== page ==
Advanced Search

Learn About The Holocaust

Special Collections

My Saved Research




Skip to main content

New Year's card from Regina and Lusia Gertner, from the Foehrenwald Displaced Persons Camp.

Photograph | Digitized | Photograph Number: 29596

Search this record's additional resources, such as finding aids, documents, or transcripts.

No results match this search term.
Check spelling and try again.

results are loading

0 results found for “keyward

    New Year's card from Regina and Lusia Gertner, from the Foehrenwald Displaced Persons Camp.
    New Year's card from Regina and Lusia Gertner, from the Foehrenwald Displaced Persons Camp.


    New Year's card from Regina and Lusia Gertner, from the Foehrenwald Displaced Persons Camp.
    1947 September 03
    Foehrenwald, [Bavaria; Wolfratshausen] Germany
    Photo Credit
    United States Holocaust Memorial Museum, courtesy of Lucy Gertner

    Rights & Restrictions

    Photo Source
    United States Holocaust Memorial Museum
    Copyright: United States Holocaust Memorial Museum
    Provenance: Lucy Gertner

    Keywords & Subjects

    Administrative Notes

    Regina Gertner (born Regina Nurnberg, 1921-2015) was born in Buczacz, Poland (Buchach, Ukraine) on April 8, 1921 to Chana Andermann and Moses Nurnberg. She had two sisters, Betka (b. 1919) and Malcia (later Malcia Gelbard, 1924-2007). Regina finished her gymnasium studies in 1939 and wanted to study to become a pharmacist when WWII began. On January 28, 1940, she married Hersch Fenster (b. 1908, Popovtse), a businessman from a small town near Tluste (Vovste, Ukraine), and on November 12, 1940 their daughter Lusia (now Lucy Gertner) was born in Buczacz. In June 1941, German troops occupied Buczacz, followed by mobile killing unit Einsatzgruppen D in July 28. In late 1942, a walled ghetto was established, and the living conditions and resulting typhus epidemic took the lives of countless people. From October 1942 through May 1943, the Nazis conducted a series of Actions in Buczacz, in which thousands of Jews were rounded up and sent to Belzec concentration camp or shot at a site near Fedor Hill.

    After the German occupation, Lusia, Regina and Hersch fled, hiding both in Buczacz and in the Tluste ghetto. In 1942 Regina's brother-in-law, Samuel Gertner, arranged with a Greek Orthodox priest for Lusia to be hidden in a convent in Czerwonogrod, Ukraine. A Polish woman left two-year old Lusia at the door of the convent, and the nuns, not realizing that she was Jewish, took her in. In the following years, the nuns and children at the convent suffered much hunger, and Lusia contracted pneumonia, but she remained there until the end of the war.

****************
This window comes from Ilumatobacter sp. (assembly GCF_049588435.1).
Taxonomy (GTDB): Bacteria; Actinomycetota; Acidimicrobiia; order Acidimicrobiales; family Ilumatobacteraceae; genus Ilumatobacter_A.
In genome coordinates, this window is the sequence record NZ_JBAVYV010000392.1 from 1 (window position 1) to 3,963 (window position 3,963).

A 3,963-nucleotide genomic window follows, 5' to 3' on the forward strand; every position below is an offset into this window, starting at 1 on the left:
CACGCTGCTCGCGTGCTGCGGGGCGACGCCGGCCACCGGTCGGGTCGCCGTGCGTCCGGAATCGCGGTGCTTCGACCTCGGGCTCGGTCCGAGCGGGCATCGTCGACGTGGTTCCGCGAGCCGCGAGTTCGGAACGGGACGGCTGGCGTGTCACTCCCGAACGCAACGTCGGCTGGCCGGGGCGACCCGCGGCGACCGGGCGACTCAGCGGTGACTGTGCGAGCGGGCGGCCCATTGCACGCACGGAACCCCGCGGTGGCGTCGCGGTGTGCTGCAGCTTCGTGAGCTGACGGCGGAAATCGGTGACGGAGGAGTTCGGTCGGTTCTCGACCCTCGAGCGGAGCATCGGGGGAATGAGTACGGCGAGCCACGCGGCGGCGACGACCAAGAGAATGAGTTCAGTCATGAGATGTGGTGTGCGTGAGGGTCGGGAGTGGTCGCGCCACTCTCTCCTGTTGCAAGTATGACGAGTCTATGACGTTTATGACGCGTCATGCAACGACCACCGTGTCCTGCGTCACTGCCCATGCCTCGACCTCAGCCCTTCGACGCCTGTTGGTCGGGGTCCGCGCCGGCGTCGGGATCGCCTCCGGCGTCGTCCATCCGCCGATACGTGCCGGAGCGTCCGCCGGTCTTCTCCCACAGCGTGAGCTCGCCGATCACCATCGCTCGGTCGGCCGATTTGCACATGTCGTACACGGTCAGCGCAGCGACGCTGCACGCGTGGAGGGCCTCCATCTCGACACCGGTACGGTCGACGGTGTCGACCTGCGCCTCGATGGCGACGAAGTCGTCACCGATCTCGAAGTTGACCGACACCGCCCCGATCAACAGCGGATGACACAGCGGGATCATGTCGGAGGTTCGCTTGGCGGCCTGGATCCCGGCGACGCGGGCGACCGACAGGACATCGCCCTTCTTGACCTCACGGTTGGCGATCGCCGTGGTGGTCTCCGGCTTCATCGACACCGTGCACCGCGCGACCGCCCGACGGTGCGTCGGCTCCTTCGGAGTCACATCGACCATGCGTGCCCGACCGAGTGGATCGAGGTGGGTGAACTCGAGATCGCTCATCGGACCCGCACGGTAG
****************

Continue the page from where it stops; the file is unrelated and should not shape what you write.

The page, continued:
After securing Lusia's safety, Regina and Hersch went into hiding with the help of a Polish friend named Wolynski. They hid in a small bunker located below a stable, in the Kosciuskowka Colony near Tluste, with one of Hersch's sisters, Chana Fenster Rum, her husband Abraham Rum, and their daughter Esther (later Esther Zarembski).

    In 1942 or 1943 Hersch left the hiding place to check on another of his sisters Pesse Fenster Schechner. He was to return and take Regina to a different hiding place that he had arranged for both of them, but was shot when he left the bunker. Regina remained in the bunker, but when the Soviet army entered Buczacz in March of 1944, she was in such poor health she was unable to walk out of the bunker unassisted. Several months later, in July of 1944, the German army retook the area and the Soviet army was forced to retreat.

    Regina's older sister, Betka, who had also been hidden during the war, was informed on by a Polish woman, and was killed by the Germans. Her younger sister, Malcia, survived and later married Simon Gelbard. Hersch’s sister Scheindale (Sabina) and her young daughter Udale were killed near the end of the war.

    After the end of the war, Regina tried to reunite with her daughter, but the convent nuns were reluctant to release her. They were finally reunited after a group of Regina's friends and several Russian soldiers helped remove Lusia. Local Ukrainians learned that the convent had sheltered Jewish children and burned it down the day after Lusia left, killing all or many of the remaining nuns and children.

    Regina and Lusia travelled to Vienna, the Salzburg displaced person camp, and Munich before arriving at the Föhrenwald displaced persons camp in May of 1945. Lusia, who was very ill with tuberculosis, recuperated at a hospital at Gauting, and later at Bad Wöerishofen. Regina worked in the camp as an assistant immigration officer with UNRAA and the Joint Distribution Committee. She married Hersch’s brother, Samuel Gertner, in 1948. They immigrated to the United States onboard the USS General M.B. Stewart arriving on September 4, 1949.
    Record last modified:
    2018-03-27 00:00:00
    This page:

    Download & Licensing

    In-Person Research

    Contact Us